How to Build an Equitable Workforce to Lead the Energy Transition

Posted to OurEnergyPolicy in the The Energy Collective Group
image credit: ALLY Energy
Liza Roberts's picture
Program Associate, OurEnergyPolicy

Liza is the Program Associate with OurEnergyPolicy, where she works to manage the OurEnergyLibrary and coordinate regular webinars and live events. Prior to joining OEP, Liza worked with the...

  • Member since 2022
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  • Mar 14, 2023

Author: Katie Mehnert, CEO and Founder of ALLY Energy

View on: OurEnergyPolicy's Energy Insights Forum

When leaders from across our industry gathered recently for the Energy Workforce of the Future Summit, we agreed on the biggest task facing us: building the workforce to power the energy transition. This isn’t just the most important challenge in our sector, it’s one of the most important challenges in the country and across much of the world.

More than ever, society needs us to build a bridge to a new low-carbon era, filled with all forms of energy through top-quality, rewarding, well-paying jobs. Now, those who have long been left out of the industry want to finally have a real part in it.

This takes work. It takes transformation. But we can do it. In fact, we’re already on our way. At a time in which political and societal divisions seem to be higher than ever, real progress is being made, giving me reasons for optimism.

Job growth is on the rise, with unemployment hitting a 53-year low, and energy is outpacing the overall labor market with even more growth. Within the sector, clean energy jobs, including renewables, are often seeing the most growth. The United States is also experiencing a manufacturing boom, with headlines proclaiming that “Made in America” is back. This is helped along by the Inflation Reduction Act which, among other things, is expected to spur the creation of thousands of energy jobs in every state.

Guiding this growth in the right direction is essential. That means building in a commitment to diversity, equity and inclusion (DEI) at the core. At my company, ALLY Energy, we have created a roadmap to help make that happen. 

Four Key Pillars 

The science is clear: when people of different perspectives, backgrounds and experiences come together and have a chance to contribute, businesses and entire industries do better. Innovation, creativity and collaboration flourish. But the energy sector has a long way to go. Women, people of color, and other marginalized communities are underrepresented in energy jobs 

To grow the workforce in an equitable way, companies need specific steps to take. So we brought together 80 companies, affinity groups, startups and schools. Together, we determined that the key is to focus on four pillars: attraction, retention, culture and community. Each of these is much more than a “buzzword”. It requires complex work that we have undertaken together. 

To attract a diverse workforce, energy companies need to take a long view and be unconventional in their approach. For far too long, our industry has failed to show the possible career paths people can take. We haven’t done enough to ensure that people have the needed skills, nor have we found a way to leverage talent across all areas of the energy sector. This is why even at a time of booming opportunity, so many jobs are unfilled.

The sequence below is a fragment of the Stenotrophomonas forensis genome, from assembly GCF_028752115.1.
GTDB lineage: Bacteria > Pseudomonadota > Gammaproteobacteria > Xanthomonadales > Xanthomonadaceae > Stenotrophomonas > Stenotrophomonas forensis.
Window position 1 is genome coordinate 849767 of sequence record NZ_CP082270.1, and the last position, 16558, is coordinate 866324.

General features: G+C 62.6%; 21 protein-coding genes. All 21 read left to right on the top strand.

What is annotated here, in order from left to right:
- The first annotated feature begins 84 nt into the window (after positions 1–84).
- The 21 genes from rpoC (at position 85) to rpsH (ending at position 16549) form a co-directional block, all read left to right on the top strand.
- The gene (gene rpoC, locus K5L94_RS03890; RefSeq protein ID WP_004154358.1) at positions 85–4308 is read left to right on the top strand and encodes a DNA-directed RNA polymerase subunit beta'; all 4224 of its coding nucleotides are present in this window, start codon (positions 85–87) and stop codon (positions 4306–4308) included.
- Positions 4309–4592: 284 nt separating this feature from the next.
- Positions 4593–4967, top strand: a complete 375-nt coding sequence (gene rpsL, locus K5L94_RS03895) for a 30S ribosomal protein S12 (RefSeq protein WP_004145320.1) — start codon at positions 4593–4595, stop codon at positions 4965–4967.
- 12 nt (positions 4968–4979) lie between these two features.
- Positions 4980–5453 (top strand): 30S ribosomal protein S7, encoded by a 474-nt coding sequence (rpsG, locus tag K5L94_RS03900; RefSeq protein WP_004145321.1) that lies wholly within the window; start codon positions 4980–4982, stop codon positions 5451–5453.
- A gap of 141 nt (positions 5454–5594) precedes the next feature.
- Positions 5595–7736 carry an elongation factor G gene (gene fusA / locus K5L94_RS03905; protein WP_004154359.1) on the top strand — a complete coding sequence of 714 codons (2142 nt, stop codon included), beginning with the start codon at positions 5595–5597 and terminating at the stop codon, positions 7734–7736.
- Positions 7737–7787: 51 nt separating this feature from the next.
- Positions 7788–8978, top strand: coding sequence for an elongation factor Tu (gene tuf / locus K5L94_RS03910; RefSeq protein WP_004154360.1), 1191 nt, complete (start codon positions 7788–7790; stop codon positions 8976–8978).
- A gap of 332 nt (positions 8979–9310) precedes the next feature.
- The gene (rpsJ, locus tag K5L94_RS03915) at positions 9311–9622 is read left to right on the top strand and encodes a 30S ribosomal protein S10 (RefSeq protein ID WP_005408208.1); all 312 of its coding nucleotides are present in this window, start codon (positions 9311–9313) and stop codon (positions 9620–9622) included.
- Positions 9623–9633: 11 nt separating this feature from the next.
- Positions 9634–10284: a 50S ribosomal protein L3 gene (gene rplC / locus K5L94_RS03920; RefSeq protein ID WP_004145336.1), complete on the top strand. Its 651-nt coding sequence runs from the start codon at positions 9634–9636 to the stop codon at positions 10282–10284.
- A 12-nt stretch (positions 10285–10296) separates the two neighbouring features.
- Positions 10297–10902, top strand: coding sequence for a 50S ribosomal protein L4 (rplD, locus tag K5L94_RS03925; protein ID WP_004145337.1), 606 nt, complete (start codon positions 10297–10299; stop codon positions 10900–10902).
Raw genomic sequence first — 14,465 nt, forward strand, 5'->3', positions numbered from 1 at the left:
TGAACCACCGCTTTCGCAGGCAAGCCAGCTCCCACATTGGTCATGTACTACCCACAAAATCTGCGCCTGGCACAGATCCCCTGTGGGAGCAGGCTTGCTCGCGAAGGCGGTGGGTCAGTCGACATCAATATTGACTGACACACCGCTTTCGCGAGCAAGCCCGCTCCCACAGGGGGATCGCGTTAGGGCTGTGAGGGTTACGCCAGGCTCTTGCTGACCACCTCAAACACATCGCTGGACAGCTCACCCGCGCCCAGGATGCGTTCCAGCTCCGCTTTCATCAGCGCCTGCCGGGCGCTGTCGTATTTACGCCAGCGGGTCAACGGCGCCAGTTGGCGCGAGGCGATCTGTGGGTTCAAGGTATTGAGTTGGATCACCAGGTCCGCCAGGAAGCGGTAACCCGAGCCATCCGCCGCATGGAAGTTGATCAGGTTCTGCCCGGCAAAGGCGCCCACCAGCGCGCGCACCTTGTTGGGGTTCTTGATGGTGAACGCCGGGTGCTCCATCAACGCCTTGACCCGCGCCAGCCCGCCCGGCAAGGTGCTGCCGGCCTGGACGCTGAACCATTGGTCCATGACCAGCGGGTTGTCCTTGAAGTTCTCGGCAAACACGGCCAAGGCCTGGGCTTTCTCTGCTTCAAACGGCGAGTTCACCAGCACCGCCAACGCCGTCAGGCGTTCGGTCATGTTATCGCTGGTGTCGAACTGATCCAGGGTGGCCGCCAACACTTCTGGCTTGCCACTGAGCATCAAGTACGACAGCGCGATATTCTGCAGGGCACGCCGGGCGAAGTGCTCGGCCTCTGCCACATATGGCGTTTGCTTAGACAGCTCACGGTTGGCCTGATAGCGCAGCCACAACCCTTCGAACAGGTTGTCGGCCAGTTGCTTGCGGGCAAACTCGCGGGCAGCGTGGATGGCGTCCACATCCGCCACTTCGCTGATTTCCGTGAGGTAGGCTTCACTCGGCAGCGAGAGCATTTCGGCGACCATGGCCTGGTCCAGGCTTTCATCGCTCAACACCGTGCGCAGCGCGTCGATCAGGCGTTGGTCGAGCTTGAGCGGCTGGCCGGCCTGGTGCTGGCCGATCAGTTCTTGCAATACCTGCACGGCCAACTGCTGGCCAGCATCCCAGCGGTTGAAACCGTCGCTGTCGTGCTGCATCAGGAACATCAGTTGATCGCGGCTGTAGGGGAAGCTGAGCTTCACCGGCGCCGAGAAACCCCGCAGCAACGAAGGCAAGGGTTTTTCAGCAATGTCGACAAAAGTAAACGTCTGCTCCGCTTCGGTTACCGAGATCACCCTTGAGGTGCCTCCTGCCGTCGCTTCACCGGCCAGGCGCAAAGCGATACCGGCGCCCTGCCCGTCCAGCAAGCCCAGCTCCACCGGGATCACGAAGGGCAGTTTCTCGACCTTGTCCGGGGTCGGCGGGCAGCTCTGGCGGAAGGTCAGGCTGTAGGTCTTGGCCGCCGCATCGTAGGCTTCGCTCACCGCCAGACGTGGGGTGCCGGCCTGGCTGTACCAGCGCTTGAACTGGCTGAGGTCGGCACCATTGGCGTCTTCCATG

Companies must invest in energy literacy, helping people understand where energy comes from, how it works and what it takes to provide the energy of the future. The industry also needs to present a value proposition -- a clear explanation as to why people should want to join us. Our narrative needs to make clear why people in all communities can and should feel welcome in all kinds of energy jobs. 

Retention is just as important. Women and minorities are more likely to drop out of STEM jobs because they don’t feel supported or are given fewer avenues for advancement. These talent losses happen every day, slowing down progress.

Creating workplace cultures that attract and retain is essential. In the MIT Sloan Management Review, I explained that the energy industry already has an approach for achieving this: making equity a value, not just a “priority.” The difference is not just semantic. When energy companies made safety a “value” in their work cultures, they implemented all sorts of crucial changes that save lives. Workplace safety improved rapidly. It’s time to do the same with DEI.

Finally, community is a necessity to make all this happen. We need to come together, share ideas, offer advice, and highlight opportunities to build skills or take on new roles. In this era of business, community is essential. We need to be allies for each other. That's why I created ALLY Energy, and invite you and your company to join us.  

Katie Mehnert is the CEO and Founder of ALLY Energy.  She’s an Ambassador to the US Department of Energy on workforce and Representative to the National Petroleum Council.  She regularly writes and speaks about energy workforce and policy and serves as an advisor to the Forward Party of Texas.

OurEnergyPolicy is a 501(c)(3) nonpartisan organization dedicated to advancing and facilitating substantive, responsible dialogue on energy policy issues and providing this discourse as a resource for the public, policymakers, and the media.
Matt Chester's picture
Matt Chester on Mar 14, 2023

This is an area that's been rumbling under the surface but really needs to come into focus for the coming decades-- not just building the workforce is size at the pace needed, but attracting top talent, diverse voices, and more. Thanks for some of these items of note to keep in mind!

Liza Roberts's picture
Thank Liza for the Post!
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